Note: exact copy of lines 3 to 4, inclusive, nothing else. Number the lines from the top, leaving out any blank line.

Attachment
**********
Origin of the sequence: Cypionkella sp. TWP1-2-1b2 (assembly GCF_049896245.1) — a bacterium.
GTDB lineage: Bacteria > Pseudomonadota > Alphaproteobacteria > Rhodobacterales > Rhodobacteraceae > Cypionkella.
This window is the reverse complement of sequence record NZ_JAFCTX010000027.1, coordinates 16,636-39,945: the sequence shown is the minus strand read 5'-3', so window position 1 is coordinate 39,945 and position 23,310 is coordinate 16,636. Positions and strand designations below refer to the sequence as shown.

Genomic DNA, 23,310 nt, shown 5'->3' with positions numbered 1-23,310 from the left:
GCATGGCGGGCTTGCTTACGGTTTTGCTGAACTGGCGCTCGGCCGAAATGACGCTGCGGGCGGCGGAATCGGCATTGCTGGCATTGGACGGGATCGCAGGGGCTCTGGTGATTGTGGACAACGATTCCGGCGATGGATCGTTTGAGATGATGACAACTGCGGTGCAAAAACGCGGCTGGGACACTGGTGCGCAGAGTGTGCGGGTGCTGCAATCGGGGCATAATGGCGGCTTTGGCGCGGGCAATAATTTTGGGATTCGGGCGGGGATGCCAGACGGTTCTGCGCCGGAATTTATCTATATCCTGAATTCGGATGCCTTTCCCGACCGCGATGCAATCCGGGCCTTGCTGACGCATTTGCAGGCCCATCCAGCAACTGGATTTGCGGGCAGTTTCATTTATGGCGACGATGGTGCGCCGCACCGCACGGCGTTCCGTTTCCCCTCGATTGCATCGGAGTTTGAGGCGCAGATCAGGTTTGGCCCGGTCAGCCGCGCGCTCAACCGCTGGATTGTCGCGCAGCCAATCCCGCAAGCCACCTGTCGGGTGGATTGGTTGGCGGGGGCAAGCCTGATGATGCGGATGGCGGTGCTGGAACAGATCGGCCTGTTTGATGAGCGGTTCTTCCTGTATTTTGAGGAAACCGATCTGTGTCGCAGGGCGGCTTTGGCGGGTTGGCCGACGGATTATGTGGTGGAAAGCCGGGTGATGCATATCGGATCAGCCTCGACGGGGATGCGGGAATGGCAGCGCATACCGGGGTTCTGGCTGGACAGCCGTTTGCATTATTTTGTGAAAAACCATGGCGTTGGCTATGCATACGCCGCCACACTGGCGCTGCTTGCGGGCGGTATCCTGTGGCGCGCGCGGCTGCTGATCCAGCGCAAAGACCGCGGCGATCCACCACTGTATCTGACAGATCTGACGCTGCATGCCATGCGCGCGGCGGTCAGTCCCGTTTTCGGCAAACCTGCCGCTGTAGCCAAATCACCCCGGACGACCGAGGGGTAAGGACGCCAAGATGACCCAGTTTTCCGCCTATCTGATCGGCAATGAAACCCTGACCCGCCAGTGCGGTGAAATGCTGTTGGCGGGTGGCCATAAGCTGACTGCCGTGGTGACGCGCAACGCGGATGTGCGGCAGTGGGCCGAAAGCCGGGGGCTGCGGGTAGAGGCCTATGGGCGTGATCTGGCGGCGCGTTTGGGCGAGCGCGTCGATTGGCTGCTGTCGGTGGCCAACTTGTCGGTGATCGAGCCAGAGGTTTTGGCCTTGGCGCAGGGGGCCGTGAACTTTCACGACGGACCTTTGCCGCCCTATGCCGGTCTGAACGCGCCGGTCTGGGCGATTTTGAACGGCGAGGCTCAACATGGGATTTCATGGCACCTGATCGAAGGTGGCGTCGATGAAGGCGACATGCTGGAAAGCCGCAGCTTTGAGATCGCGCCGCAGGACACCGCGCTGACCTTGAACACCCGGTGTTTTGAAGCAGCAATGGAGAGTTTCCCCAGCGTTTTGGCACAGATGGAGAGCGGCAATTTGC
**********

This window is the reverse complement of sequence record NZ_JAFCTX010000027.1, coordinates 16,636-39,945: the sequence shown is the minus strand read 5'-3', so window position 1 is coordinate 39,945 and position 23,310 is coordinate 16,636. Positions and strand designations below refer to the sequence as shown.

Genomic DNA, 23,310 nt, shown 5'->3' with positions numbered 1-23,310 from the left: